So, this post is actually a terrible way to go about this. When I was going down this path, I wasn’t aware of the built-in ways to handle something like this. Namely, you just need to create a single character’s animator controller and animation clips to feed it. Then you can create an “Animator Override Controller” that derives from that base animator for each additional character, and simply replace all the clips with unique ones. Part of this blog is to document the journey through my first Unity project, and, well, this is one of those learning experiences.

If you have several characters that your players can choose from, but all share a similar tree of Mecanim states and animations, you can use a single animation controller for all of them. Note that part of the process requires creating layers to “sync” to the master layer, and this is a Unity Pro-only feature. Here’s a quick example of some common player states, and how the process works:

animationStatesWith your animation states set up, make sure that you have created animation clips for each character for each of the states. For example, for the “player_fire” state, you would have animation clips such as “character1_fire”, “character2_fire”, “character3_fire”, etc. Have your first animation clip assigned to the state above.

With the first character all set up, simply add more layers in the animation controller for each character that you have. In the other layers, make sure you have “Sync” enabled (Pro-only feature). This syncs all the states with the top master layer, so all layers share the same states. Then you can simply click a layer to edit, and for each of the states, assign a different animation clip. In this example, I’ve added 4 other characters:

animationLayers

The last step is in your code. You can loop through all the layers in your animator, and set all their layer weights to 0 except for the chosen character, which should be 1. Here’s an example function that does this:

void SetCharacterLayer(int characterLayer)
{
	Animator animator = GetComponent();
	for (int i = 0; i < animator.layerCount; i++)
	{
		float layerWeight = (characterLayer == i) ? 1f : 0f;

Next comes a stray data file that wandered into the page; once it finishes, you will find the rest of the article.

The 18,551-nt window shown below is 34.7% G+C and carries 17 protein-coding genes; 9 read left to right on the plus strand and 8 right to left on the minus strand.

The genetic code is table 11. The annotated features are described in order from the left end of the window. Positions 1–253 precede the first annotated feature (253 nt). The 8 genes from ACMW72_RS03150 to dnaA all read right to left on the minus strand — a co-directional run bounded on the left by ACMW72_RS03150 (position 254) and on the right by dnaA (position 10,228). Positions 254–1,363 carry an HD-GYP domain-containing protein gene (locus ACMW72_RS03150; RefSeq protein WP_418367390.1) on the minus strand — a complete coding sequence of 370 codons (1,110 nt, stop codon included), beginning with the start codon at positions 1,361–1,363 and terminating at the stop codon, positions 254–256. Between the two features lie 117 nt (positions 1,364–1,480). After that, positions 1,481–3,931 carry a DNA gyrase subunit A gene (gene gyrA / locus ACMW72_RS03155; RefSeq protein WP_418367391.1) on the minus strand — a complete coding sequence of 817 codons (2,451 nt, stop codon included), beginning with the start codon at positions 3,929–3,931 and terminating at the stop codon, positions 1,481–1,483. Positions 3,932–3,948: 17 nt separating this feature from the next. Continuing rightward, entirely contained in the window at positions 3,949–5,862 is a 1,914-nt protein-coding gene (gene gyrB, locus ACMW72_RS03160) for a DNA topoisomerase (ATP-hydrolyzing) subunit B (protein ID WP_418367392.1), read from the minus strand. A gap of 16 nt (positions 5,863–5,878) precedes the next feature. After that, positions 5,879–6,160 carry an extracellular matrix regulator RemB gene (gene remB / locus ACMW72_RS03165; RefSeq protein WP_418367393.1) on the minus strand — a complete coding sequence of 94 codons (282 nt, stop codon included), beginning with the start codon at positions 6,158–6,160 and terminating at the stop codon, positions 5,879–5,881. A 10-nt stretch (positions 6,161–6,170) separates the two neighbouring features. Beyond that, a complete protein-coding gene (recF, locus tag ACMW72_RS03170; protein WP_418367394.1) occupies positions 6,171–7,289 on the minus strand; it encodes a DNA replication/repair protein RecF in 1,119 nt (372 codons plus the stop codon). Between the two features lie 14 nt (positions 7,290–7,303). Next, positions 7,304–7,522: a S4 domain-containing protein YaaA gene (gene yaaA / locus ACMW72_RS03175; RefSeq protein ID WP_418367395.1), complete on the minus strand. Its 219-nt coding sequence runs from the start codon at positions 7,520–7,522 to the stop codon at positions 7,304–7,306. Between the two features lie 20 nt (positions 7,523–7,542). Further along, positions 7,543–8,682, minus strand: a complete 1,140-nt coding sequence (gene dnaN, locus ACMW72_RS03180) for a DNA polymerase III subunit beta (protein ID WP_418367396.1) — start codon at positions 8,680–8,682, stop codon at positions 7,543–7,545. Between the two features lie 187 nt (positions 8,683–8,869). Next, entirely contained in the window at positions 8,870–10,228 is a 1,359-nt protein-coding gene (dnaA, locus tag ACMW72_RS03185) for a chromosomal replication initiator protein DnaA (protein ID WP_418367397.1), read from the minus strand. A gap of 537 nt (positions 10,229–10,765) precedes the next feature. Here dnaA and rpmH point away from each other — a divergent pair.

animator.SetLayerWeight(characterLayer, layerWeight);
	}
}

Simple and flexible scrolling behavior


One of the staples of 2D games pioneered in the old school days is seamless scrolling. More specifically, having an endless scrolling behavior that seems infinite. This is usually applied to background layers, and when you combine different layers with varying speeds, you can achieve a very nice parallax effect that sells depth on a flat screen. I’ll be honest – I’m a sucker for anything with sensible parallax. To me, the effect never gets old and instantly makes smaller worlds feel expansive.

The technique is very, very simple. Perhaps it’s one of the first effects that many beginner game programmers are introduced to. It’s also probably one of the most satisfying results you’ll get in a very short amount of time.

In essence, if you create 2 copies of your scrolling layer and place them side by side, you can have them both scrolling in the intended direction, and when one of them is completely off screen, simply move it to the opposite edge. You can see the illusion illustrated here. If you pay attention to the center camera and the two hills, you can see that they appear to be seamless.

parallaxExample

In Unity, it’s simple enough to create a small behavior script that gives the game object a speed to be scrolling at, and to snap back to the other side when off screen. If you apply this script to two identical side-by-side game objects, you can get this seamless behavior. The nice thing about the approach in Unity is that you just need to translate the objects in your Update() method, but you don’t need the offscreen-check performed every update. You can use the MonoBehaviour callback OnBecameInvisible() to handle this:

using UnityEngine;
using System.Collections;

public class Scrolling : MonoBehaviour
{
	public float xSpeed;
	public float ySpeed;

	void Update()
	{
		transform.Translate(new Vector3(xSpeed, ySpeed, 0f));
	}

	void OnBecameInvisible()
	{
		Vector3 newPosition = transform.localPosition;
		Vector3 viewportPoint = Camera.main.WorldToViewportPoint(transform.position);
		
		// move to opposite edge of screen (horizontally)
		if (xSpeed != 0 && (viewportPoint.x < 0f || viewportPoint.x > 1f))
		{
			newPosition.x = -transform.localPosition.x;
		}

		// move to opposite edge of screen (vertically)
		if (ySpeed != 0 && (viewportPoint.y < 0f || viewportPoint.y > 1f))
		{
			newPosition.y = -transform.localPosition.y;
		}

		// move to the new position
		transform.localPosition = newPosition;
	}
}